Most divorce cases reach a final settlement short of a contested court trial. Sometimes the parties’ split is amicable enough that they are able to work out the details of the settlement entirely on their own. If the parties have retained lawyers, the assistance of legal counsel is usually required in order to eventually agree on settlement terms. When the parties and lawyers are not able to settle a case on their own – despite their best efforts – many cases can still be settled with the assistance of a skilled mediator. When all attempts at settlement have failed, only then does the court decide the matter following a trial.
Often times, however, divorce litigants do not fully appreciate the benefit of settling a case compared to the risk of proceeding to a contested trial. When the parties settle a case, they have the collective ability to control the final terms. There are no surprises. They know exactly what they are getting. At a trial, though, all control is lost. The Judge alone makes the final decision on all contested issues. For this reason, it is important to do a risk assessment and compare the other side’s most recent offer to what could potentially happen after a trial. Remember that settlement negotiations are inadmissible at trial. Just because the other side has made a certain concession during settlement discussions does not mean they will make the same concession at trial. In fact, they probably won’t, and you cannot tell the Court about the prior concession during a trial.
You should determine, then, what the weak points are in your case. Is it possible that the Court could issue a ruling that is less favorable to you compared to the other side’s most recent offer? If so, you should seriously consider settlement. It’s a classic case of a bird in the hand is worth two in the bush. I recently encountered this issue with one of my clients. My client made an offer to receive spousal maintenance for a period of five (5) years. (In reality, the client probably would have accepted even less than that, had the other side made a counter-offer). The other side did not want to pay spousal maintenance at all, though, and a settlement was not reached. We communicated to the other side that we would be seeking permanent spousal maintenance at trial if the parties were not able to settle, as we believed that the facts warranted a permanent award. The other side did not appreciate their exposure on this issue, and the case proceeded to trial. Since the other side was not offering any spousal maintenance at all, my client had little to lose by going to trial (other than attorney’s fees).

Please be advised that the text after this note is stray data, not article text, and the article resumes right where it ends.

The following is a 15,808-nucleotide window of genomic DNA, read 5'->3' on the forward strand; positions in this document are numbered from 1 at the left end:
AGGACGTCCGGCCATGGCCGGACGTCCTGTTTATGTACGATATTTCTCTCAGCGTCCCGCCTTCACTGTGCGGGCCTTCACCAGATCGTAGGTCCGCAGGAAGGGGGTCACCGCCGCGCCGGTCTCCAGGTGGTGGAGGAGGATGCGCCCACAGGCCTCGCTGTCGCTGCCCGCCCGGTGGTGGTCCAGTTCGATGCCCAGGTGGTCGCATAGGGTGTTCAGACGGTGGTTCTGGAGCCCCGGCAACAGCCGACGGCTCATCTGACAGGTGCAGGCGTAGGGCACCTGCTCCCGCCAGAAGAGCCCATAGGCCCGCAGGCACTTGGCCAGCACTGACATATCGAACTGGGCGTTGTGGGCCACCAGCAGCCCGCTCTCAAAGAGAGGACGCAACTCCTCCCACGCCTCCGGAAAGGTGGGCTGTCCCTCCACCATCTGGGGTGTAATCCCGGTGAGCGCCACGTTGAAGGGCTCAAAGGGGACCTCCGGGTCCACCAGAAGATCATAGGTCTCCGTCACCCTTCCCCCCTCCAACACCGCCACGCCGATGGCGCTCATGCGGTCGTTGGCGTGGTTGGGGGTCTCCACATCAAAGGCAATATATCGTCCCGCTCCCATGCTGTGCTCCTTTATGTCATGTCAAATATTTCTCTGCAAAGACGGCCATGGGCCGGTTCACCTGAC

Following a trial, the Court awarded my client permanent spousal maintenance. The other side was blind to the fact that this could happen. They were so adamant about not paying spousal maintenance at all, that they did not realize that maybe they should accept an offer to pay only five (5) years of maintenance – even though they didn’t want to – if it meant avoiding a permanent obligation. In this case, had the other side accepted my client’s prior offer, they would have experienced “short term pain” in exchange for “long term gain.”
In the end, with the assistance of your lawyer, you should ask yourself these questions: Can you “live with” the other side’s offer? What are the risks of going to trial? Could the result of a trial be worse for you compared to the other side’s offer? What are your weak arguments? If the other side refuses to budge at all from an unreasonable position, then you may have little choice but to proceed to trial. If both sides are smart, though, they should recognize the risk of litigation and offer mutual concessions. If both sides operate this way, the chance for settlement increases greatly. This eliminates the unknowns that can come from a Judge making all the decisions for you. The settlement might not be exactly what you wanted, but you know exactly what you are getting and have eliminated the risks associated with litigation.
by Marcus P. Beyer